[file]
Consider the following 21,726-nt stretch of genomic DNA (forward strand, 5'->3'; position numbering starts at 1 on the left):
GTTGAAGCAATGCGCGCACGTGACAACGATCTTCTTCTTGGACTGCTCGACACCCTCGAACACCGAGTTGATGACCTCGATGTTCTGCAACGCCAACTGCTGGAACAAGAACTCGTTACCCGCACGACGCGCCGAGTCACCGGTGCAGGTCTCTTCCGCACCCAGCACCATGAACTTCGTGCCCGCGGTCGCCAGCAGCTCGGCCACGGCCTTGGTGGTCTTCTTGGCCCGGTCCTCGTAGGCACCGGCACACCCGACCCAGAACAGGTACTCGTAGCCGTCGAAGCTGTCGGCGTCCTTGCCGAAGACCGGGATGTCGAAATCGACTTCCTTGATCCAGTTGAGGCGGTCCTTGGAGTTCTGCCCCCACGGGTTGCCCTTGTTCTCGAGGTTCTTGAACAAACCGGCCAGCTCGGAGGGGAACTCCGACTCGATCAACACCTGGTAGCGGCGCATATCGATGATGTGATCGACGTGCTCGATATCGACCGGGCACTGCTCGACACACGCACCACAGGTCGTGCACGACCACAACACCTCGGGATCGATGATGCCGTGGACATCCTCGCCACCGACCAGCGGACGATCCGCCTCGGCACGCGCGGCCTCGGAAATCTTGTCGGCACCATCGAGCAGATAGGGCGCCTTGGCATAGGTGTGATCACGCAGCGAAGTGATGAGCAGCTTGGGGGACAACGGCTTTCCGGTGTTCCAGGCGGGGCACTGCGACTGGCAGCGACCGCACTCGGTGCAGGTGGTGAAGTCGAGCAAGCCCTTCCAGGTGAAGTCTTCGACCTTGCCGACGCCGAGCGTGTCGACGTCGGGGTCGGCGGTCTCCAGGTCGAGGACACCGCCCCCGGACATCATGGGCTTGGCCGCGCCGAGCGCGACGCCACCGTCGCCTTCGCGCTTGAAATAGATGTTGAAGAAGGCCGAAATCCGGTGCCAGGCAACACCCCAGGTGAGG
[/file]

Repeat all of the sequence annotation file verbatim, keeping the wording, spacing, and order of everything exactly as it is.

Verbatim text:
Consider the following 21,726-nt stretch of genomic DNA (forward strand, 5'->3'; position numbering starts at 1 on the left):
GTTGAAGCAATGCGCGCACGTGACAACGATCTTCTTCTTGGACTGCTCGACACCCTCGAACACCGAGTTGATGACCTCGATGTTCTGCAACGCCAACTGCTGGAACAAGAACTCGTTACCCGCACGACGCGCCGAGTCACCGGTGCAGGTCTCTTCCGCACCCAGCACCATGAACTTCGTGCCCGCGGTCGCCAGCAGCTCGGCCACGGCCTTGGTGGTCTTCTTGGCCCGGTCCTCGTAGGCACCGGCACACCCGACCCAGAACAGGTACTCGTAGCCGTCGAAGCTGTCGGCGTCCTTGCCGAAGACCGGGATGTCGAAATCGACTTCCTTGATCCAGTTGAGGCGGTCCTTGGAGTTCTGCCCCCACGGGTTGCCCTTGTTCTCGAGGTTCTTGAACAAACCGGCCAGCTCGGAGGGGAACTCCGACTCGATCAACACCTGGTAGCGGCGCATATCGATGATGTGATCGACGTGCTCGATATCGACCGGGCACTGCTCGACACACGCACCACAGGTCGTGCACGACCACAACACCTCGGGATCGATGATGCCGTGGACATCCTCGCCACCGACCAGCGGACGATCCGCCTCGGCACGCGCGGCCTCGGAAATCTTGTCGGCACCATCGAGCAGATAGGGCGCCTTGGCATAGGTGTGATCACGCAGCGAAGTGATGAGCAGCTTGGGGGACAACGGCTTTCCGGTGTTCCAGGCGGGGCACTGCGACTGGCAGCGACCGCACTCGGTGCAGGTGGTGAAGTCGAGCAAGCCCTTCCAGGTGAAGTCTTCGACCTTGCCGACGCCGAGCGTGTCGACGTCGGGGTCGGCGGTCTCCAGGTCGAGGACACCGCCCCCGGACATCATGGGCTTGGCCGCGCCGAGCGCGACGCCACCGTCGCCTTCGCGCTTGAAATAGATGTTGAAGAAGGCCGAAATCCGGTGCCAGGCAACACCCCAGGTGAGG